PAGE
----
University of Mysore" cannot be used as a page name in this wiki., Manasagangotri, India, http://www.uni-mysore.ac.in

Kasetsart Universitywarning.png"http://www.uni-mysore.ac.in

Kasetsart University" cannot be used as a page name in this wiki., Bangkok Thailand, http://www.ku.ac.th/english/

Huazhong University of Science and Technologywarning.png"http://www.ku.ac.th/english/

Huazhong University of Science and Technology" cannot be used as a page name in this wiki., China, http://english.hust.edu.cn/

University of Stellenboschwarning.png"http://english.hust.edu.cn/

University of Stellenbosch" cannot be used as a page name in this wiki., South Africa, http://www.sun.ac.za/english

Companies See on national list of producers of antimicrobial products.
References [1] Noorolahi, Z., Sahari, M.A., Barzegar, M., Doraki, N., Naghdi Badi, H., Evaluation antioxidant and antimicrobial effects of cinnamon essential oil and Echinacea extract in kolompe, (2013) Journal of Medicinal Plants, 12 (45), pp. 14-28.

[2] Cizeikiene, D., Juodeikiene, G., Paskevicius, A., Bartkiene, E., Antimicrobial activity of lactic acid bacteria against pathogenic and spoilage microorganism isolated from food and their control in wheat bread, (2013), Food Control, 31 (2), pp. 539-545.

[3] Todorov, S.D., de Melo Franco, B.D.G., Lactobacillus plantarum: Characterization of the species and application in food production,(2010) , Food Reviews International, 26 (3), pp. 205-229.

[4] Lucera, A., Costa, C., Conte, A., Del Nobile, M.A., Food applications of natural antimicrobial compounds, (2012) Frontiers in Microbiology, 3 (AUG), art. no. Article 287

[5] Belz, M.C.E., Mairinger, R., Zannini, E., Ryan, L.A.M., Cashman, K.D., Arendt, E.K., The effect of sourdough and calcium propionate on the microbial shelf-life of salt reduced bread, (2012) Applied Microbiology and Biotechnology, 96 (2), pp. 493-501.

[6] Khaki, M., Sahari, M., Barzegar, M., Evaluation of antioxidant and antimicrobial effects of chamomile (Matricaria chamomilla L.) essential oil on cake shelf, 2012) Journal of Medicinal Plants, 11 (43), pp. 9-18.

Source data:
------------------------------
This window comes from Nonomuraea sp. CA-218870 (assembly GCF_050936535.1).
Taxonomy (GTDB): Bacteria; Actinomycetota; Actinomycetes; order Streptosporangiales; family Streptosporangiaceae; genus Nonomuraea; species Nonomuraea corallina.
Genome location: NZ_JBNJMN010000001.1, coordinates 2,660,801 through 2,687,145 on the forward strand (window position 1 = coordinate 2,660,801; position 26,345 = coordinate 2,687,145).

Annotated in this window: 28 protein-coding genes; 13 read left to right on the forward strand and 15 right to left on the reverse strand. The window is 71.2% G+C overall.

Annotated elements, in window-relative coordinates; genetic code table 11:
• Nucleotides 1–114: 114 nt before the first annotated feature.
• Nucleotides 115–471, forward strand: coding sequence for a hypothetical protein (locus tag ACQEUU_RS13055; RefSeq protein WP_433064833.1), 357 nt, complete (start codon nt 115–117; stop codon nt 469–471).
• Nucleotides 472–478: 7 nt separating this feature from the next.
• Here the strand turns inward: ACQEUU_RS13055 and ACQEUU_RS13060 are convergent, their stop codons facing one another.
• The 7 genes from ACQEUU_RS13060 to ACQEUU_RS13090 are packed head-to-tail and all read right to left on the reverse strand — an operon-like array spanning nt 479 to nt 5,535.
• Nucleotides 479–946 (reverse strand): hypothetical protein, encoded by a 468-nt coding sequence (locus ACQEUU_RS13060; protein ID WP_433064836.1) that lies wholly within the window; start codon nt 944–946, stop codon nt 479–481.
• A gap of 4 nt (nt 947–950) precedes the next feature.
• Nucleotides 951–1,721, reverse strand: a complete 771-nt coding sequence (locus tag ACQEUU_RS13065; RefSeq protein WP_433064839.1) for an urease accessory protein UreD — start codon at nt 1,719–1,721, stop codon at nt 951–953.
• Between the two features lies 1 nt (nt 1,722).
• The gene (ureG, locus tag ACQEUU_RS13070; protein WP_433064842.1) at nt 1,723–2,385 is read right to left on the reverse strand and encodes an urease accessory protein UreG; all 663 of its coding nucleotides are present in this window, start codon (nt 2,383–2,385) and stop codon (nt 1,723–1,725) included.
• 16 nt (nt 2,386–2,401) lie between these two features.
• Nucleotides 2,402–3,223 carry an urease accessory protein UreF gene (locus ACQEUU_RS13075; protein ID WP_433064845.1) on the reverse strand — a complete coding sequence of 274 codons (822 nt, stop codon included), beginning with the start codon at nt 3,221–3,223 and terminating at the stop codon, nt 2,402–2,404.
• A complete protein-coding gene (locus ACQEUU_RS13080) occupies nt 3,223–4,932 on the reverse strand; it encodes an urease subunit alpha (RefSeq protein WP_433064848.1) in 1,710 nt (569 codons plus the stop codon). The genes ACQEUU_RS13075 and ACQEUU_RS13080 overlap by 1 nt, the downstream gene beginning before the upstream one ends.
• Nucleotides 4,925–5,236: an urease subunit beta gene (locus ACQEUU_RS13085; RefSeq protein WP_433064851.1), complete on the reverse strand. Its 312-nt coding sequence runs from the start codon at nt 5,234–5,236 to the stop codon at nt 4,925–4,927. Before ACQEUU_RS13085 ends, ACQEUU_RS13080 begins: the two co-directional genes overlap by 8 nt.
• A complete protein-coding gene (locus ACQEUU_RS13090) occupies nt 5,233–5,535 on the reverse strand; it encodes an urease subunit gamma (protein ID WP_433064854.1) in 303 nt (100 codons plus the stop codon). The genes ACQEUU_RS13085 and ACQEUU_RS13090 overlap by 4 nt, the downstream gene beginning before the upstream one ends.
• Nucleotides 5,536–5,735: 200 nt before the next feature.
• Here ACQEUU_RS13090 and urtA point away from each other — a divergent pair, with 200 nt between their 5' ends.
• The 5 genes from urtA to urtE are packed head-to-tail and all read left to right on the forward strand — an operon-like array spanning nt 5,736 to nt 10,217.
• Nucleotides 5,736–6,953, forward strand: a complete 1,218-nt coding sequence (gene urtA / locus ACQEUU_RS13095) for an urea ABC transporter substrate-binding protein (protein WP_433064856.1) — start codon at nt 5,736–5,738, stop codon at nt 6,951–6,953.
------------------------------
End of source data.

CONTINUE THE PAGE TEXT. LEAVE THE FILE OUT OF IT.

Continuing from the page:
[7] Sabouri, Z., Barzegar, M., Sahari, M.A., Naghdi Badi, H., Antioxidant and antimicrobial potential of Echinacea purpurea extract and its effect on extension of cake shelf life,(2012) Journal of Medicinal Plants, 11 (43), pp. 28-40.

[8] Negi, P.S., Plant extracts for the control of bacterial growth: Efficacy, stability and safety issues for food application,(2012) International Journal of Food Microbiology, 156 (1), pp. 7-17.

[9] Jafari, S., Esfahani, S., Fazeli, M.R., Jamalifar, H., Samadi, M., Samadi, N., Najarian Toosi, A., Shams Ardekani, M.R., Khanavi, M., Antimicrobial activity of lime essential oil against food-borne pathogens isolated from cream-filled cakes and pastries, (2011) International Journal of Biological Chemistry, 5 (4), pp. 258-265.

[10] Sreenivasa, M.Y., Dass, R.S., Charith Raj, A.P., Nagendra Prasad, M.N., Achar, P.N., Janardhana, G.R., Assessment of the growth inhibiting effect of some plant essential oils on different Fusarium species isolated from sorghum and maize grains,(2011) Journal of Plant Diseases and Protection, 118 (6), pp. 208-213.

[11] He, F., Yang, Y., Yang, G., Yu, L., Studies on antibacterial activity and antibacterial mechanism of a novel polysaccharide from Streptomyces virginia H03,(2010) Food Control, 21 (9), pp. 1257-1262.

[12] Ramos, M., Beltran, A., Valdes, A., Peltzer, M.A., Jimenez, A., Garrigos, M.C., Zaikov, G.E., Carvacrol and thymol for fresh food packaging, (2013) Journal of Bioequivalence and Bioavailability, 5 (4), pp. 154-160.

[13] Stroescu, M., Stoica-Guzun, A., Jipa, I.M., Vanillin release from poly(vinyl alcohol)-bacterial cellulose mono and multilayer films,(2013), Journal of Food Engineering, 114 (2), pp. 153-157.

[14] Mihaela Jipa, I., Dobre, L., Stroescu, M., Stoica-Guzun, A., Jinga, S., Dobre, T., Preparation and characterization of bacterial cellulose-poly(vinyl alcohol) films with antimicrobial properties, (2012) Materials Letters, 66 (1), pp. 125-127.

[15] Krasniewska, K., Gniewosz, M.,Substances with Antibacterial Activity in Edible Films - A Review,(2012) Polish Journal of Food and Nutrition Sciences, 62 (4), pp. 199-206.

[16] Pereira de Abreu, D.A., Cruz, J.M., Paseiro Losada, P., Active and Intelligent Packaging for the Food Industry, (2012) Food Reviews International, 28 (2), pp. 146-187.

[17] Gutiérrez, L., Batlle, R., Andújar, S., Sánchez, C., Nerín, C., Evaluation of antimicrobial active packaging to increase shelf life of gluten-free sliced bread, (2011) Packaging Technology and Science, 24 (8), pp. 485-494.
[18] Suppakul, P., Sonneveld, K., Bigger, S.W., Miltz, J., Loss of AM additives from antimicrobial films during storage, (2011) Journal of Food Engineering, 105 (2), pp. 270-276.

[19] Gutiérrez, L., Escudero, A., Batlle, R., Nerín, C., Effect of mixed antimicrobial agents and flavors in active packaging films, (2009) Journal of Agricultural and Food Chemistry, 57 (18), pp. 8564-8571.

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Created by M.Houska on 12 December 2013, at 16:38